How the technology is being used
Professor Wass's team at the University of Bristol has been focusing on the creation of self-healing versions of carbon fibre composite materials, which are used widely in the aerospace industry but also have many other applications.
* The BMW i8 electric sports car has a carbon fibre passenger compartment to make up for the weight of its heavy battery. The material is already attractive to car manufacturers as it is 30 per cent lighter than aluminium - and self-healing technology would make it safer too.
* The Airbus A380 passenger jet has a carbon fibre reinforced plastic fuselage for a lower fuel consumption. The researchers claim the new technology would allow wings to fix themselves in mid-flight, and allow engineers to spot cracks more easily.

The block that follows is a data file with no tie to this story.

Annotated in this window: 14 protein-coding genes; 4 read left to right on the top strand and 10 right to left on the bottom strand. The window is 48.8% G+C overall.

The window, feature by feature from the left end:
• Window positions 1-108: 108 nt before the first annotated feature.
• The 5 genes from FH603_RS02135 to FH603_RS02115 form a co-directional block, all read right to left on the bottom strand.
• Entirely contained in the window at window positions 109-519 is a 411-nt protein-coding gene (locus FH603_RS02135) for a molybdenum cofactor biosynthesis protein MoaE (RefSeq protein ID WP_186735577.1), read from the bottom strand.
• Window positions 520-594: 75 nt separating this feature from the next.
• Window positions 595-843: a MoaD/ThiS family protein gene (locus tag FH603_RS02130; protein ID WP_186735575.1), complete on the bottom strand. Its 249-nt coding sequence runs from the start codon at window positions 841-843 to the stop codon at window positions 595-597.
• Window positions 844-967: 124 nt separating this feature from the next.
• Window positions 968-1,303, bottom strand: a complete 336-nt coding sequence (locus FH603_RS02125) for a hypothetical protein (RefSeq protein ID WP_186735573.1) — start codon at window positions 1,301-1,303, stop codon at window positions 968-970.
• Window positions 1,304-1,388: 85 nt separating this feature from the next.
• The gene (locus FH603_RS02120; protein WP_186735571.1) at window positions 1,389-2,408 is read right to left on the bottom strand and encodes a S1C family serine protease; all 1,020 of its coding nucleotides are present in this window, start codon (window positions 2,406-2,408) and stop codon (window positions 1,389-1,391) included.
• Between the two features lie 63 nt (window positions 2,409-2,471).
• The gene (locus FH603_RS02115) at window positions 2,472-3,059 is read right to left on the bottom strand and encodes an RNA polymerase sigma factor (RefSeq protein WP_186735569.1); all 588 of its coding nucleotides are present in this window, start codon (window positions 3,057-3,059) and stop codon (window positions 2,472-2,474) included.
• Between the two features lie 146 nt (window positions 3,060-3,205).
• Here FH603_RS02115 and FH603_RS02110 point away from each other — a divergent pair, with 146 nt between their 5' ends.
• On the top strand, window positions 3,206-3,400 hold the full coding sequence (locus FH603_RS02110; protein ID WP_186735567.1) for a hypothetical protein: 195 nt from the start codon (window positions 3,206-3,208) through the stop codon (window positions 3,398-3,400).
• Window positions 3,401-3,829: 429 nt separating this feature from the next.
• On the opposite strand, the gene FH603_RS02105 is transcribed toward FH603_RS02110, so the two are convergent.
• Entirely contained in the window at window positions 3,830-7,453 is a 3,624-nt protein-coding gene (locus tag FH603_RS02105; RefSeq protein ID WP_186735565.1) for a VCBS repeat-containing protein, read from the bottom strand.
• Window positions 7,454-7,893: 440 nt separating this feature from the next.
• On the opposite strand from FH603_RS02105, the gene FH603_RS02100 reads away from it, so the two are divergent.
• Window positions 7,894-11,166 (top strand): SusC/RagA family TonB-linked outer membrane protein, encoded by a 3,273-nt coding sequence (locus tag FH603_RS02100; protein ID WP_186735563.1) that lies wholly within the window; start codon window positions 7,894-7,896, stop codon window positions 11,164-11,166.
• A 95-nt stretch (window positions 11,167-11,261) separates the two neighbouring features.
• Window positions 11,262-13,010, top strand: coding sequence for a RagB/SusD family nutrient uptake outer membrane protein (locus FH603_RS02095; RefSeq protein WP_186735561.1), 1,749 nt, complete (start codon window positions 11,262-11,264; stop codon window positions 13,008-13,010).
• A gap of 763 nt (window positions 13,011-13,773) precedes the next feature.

* Offshore wind turbines could also benefit from self-healing technology, as they are often damaged by bird strikes. The carbon composite blades are 100 feet in the air, so maintaining them is notoriously expensive and difficult.
* Carbon fibre bicycle frames are popular with cyclists as they are so light, but they are also liable to crack. If they could self heal, their durability could be massively increased and the technology could also be applied to crash helmets.
* Sports equipment such as tennis racquets, fishing rods and golf clubs are often made from carbon fibre composites for the same reasons.
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